Judea Pearl, Professor of Computer Sciences UCLA, received the A.M. Turing Award last night at the awards banquet of the Association of Computing Machinery at the Palace Hotel, San Francisco. He now joins the forty-three previous laureates of the ‘Nobel prize of computing’, of whom twenty-five were in attendance to honor him.
Jo Ann and I joined the gala celebration as guests of the awardee, and sat with family and friends, most of whom we have known for decades. (I am a lifelong member of the ACM.) The awards banquet also honored other contributors to the field and culminated in the Turing Award presentation. Here is ACM’s official, yet still modest, recounting of Judea’s accomplishments.
The Pearls became family friends soon after Judea Pearl collaborated on a project with a ‘black studies’ company I was running in the 1970s. Judea’s wife Ruth (an accomplished software engineer in her own right) is a consummate hostess. Jo Ann also had (still has) a reputation for putting on mean soirees that, with the passing hours, devolved into impromptu performances ranging from poetry recitations, through heated debates on various arcane and absorbing topics, to planned revivals of long ago salons of the Englightment.
We were often at each other’s house for such dinners, parties, and special noodling sessions. These always included music that had us singing with guitars and keyboard for accompaniment. Judea is an accomplished guitar player, keyboardist, and has a great singing voice. He’s also a world class choral conductor and has performed numerous times at the LA Music Center. (I was the less practiced one on both instruments, making up in volume for what I lacked in technique.)
A couple of shared memories from a rich catalog. For Ruth’s birthday one year Judea invited us and another couple to a small westside bistro in LA. We knew that something special was going to happen because Judea brought his guitar; but what could that be since we were eating in a restaurant? Not a problem, soon the main course was finished, and after dinner drinks were in hand. The lights were low and the atmosphere was perfect as Judea reached behind his chair for his trusty guitar and putting a foot on his chair, he launched into a medley of love songs to his bride of many years.
The other patrons in the restaurant were enthralled along with those at our table. I recall Judea ending his special gift to Ruth (and the rest of us) with a rendition of a soulful Spanish adagio for solo trumpet and guitar from a piece I could not place. It was a night to remember, as Judea kissed Ruth to the applause of the entire restaurant. (Solo trumpet? Did I fail to mention that Judea also has a unique gift, the ability to purse his lips, puff his cheeks, and perfectly simulate the sound of a virtuoso trumpet?)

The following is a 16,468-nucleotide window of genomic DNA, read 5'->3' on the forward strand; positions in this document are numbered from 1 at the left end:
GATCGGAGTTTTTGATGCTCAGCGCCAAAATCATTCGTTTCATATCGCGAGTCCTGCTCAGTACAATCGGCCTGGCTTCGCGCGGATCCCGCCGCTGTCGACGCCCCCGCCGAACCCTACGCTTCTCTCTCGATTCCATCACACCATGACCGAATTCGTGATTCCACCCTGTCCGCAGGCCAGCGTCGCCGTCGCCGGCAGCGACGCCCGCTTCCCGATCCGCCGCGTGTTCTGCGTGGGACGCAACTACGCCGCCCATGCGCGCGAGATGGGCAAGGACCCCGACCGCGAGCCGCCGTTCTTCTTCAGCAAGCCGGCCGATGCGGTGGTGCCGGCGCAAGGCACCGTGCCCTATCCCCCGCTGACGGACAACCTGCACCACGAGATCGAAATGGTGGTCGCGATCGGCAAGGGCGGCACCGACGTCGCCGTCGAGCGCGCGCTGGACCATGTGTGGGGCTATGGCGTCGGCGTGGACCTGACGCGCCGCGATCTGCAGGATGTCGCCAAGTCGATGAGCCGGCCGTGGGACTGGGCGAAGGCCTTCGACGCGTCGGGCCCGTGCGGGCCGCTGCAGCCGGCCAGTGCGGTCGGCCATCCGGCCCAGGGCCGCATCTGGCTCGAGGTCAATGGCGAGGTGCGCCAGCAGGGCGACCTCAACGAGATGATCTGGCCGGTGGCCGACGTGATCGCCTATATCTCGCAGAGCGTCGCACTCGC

Another memory is when I got a call late one afternoon from Judea saying that Ed Feigenbaum was in town and could drop by for some dinner and talk; would I care to join them? (The techie reader will recognize Feigenbaum as a renown giant of AI, ‘father of expert systems’, and Turing laureate who taught for years at Stanford - now professor emeritus.) Long story short. After one of Ruth’s ‘oh it’s nothing’ fabulous meals, the three of us retired to the patio and spent the next four (five?) hours talking about the state of machine intelligence, who was doing what, and possible directions the science would take and its impact on society. At the time Judea had already published his landmark 1986 paper and was working on his 1988 book on Bayes nets (I was one of Judea’s doctoral students doing research in Bayes learning). It was clear that the torch would soon be passed from Feigenbaum’s expert systems to Pearl’s Bayes nets (with causality soon making its early murmurs). Truly another memorable night.
So that was the basis for all the fuss this weekend at the Rebane household. Yesterday morning we dropped off our puppy with the Steeles, and headed through a hot and crowded central valley to San Francisco. Judea and I were able to spend some quality time together before the band started playing. (The picture with the other white haired professor catches a debate on who has known Judea the longest - I foolishly thought c'est moi. I came in a distant second to the good professor who has known Judea since they were playmates on an Israeli kibbutz eons ago while the Brits still ran Palestine.)
Jo Ann and Ruth picked up where they left off (top picture). Ruth also sits on the board of the Daniel Pearl Foundation which is dedicated in memory of their son and has as its mission statement –
The Daniel Pearl Foundation has been formed by Danny's family and friends to continue Danny's mission and to address the root causes of this tragedy, in the spirit, style, and principles that shaped Danny's work and character. These principles include uncompromised objectivity and integrity; insightful and unconventional perspective; tolerance and respect for people of all cultures; unshaken belief in the effectiveness of education and communication; and the love of music, humor, and friendship.
(Full disclosure: Jo Ann and I are ongoing supporters of the foundation, especially its work in bringing greater mutual understanding between Islamic and western cultures.)